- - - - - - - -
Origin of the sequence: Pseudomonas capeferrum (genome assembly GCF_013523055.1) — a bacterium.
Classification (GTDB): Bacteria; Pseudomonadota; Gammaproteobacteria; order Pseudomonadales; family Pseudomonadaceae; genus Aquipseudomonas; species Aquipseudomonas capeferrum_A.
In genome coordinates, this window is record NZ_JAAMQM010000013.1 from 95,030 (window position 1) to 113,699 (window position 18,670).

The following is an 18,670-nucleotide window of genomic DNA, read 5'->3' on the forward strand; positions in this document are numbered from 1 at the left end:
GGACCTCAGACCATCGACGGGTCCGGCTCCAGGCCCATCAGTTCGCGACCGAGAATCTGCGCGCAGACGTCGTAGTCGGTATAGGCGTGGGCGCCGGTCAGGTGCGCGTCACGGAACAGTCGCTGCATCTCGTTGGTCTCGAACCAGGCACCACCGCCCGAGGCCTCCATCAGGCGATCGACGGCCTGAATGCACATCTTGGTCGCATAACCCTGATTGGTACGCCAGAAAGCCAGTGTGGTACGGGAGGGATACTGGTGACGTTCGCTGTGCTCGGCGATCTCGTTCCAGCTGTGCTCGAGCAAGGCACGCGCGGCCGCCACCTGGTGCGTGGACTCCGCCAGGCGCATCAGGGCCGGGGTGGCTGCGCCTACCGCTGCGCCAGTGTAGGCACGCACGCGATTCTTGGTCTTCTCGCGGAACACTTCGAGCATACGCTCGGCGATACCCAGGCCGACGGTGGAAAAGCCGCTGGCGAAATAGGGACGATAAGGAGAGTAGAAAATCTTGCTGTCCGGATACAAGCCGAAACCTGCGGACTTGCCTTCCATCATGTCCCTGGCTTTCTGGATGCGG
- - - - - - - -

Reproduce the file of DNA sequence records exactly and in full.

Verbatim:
Origin of the sequence: Pseudomonas capeferrum (genome assembly GCF_013523055.1) — a bacterium.
Classification (GTDB): Bacteria; Pseudomonadota; Gammaproteobacteria; order Pseudomonadales; family Pseudomonadaceae; genus Aquipseudomonas; species Aquipseudomonas capeferrum_A.
In genome coordinates, this window is record NZ_JAAMQM010000013.1 from 95,030 (window position 1) to 113,699 (window position 18,670).

The following is an 18,670-nucleotide window of genomic DNA, read 5'->3' on the forward strand; positions in this document are numbered from 1 at the left end:
GGACCTCAGACCATCGACGGGTCCGGCTCCAGGCCCATCAGTTCGCGACCGAGAATCTGCGCGCAGACGTCGTAGTCGGTATAGGCGTGGGCGCCGGTCAGGTGCGCGTCACGGAACAGTCGCTGCATCTCGTTGGTCTCGAACCAGGCACCACCGCCCGAGGCCTCCATCAGGCGATCGACGGCCTGAATGCACATCTTGGTCGCATAACCCTGATTGGTACGCCAGAAAGCCAGTGTGGTACGGGAGGGATACTGGTGACGTTCGCTGTGCTCGGCGATCTCGTTCCAGCTGTGCTCGAGCAAGGCACGCGCGGCCGCCACCTGGTGCGTGGACTCCGCCAGGCGCATCAGGGCCGGGGTGGCTGCGCCTACCGCTGCGCCAGTGTAGGCACGCACGCGATTCTTGGTCTTCTCGCGGAACACTTCGAGCATACGCTCGGCGATACCCAGGCCGACGGTGGAAAAGCCGCTGGCGAAATAGGGACGATAAGGAGAGTAGAAAATCTTGCTGTCCGGATACAAGCCGAAACCTGCGGACTTGCCTTCCATCATGTCCCTGGCTTTCTGGATGCGG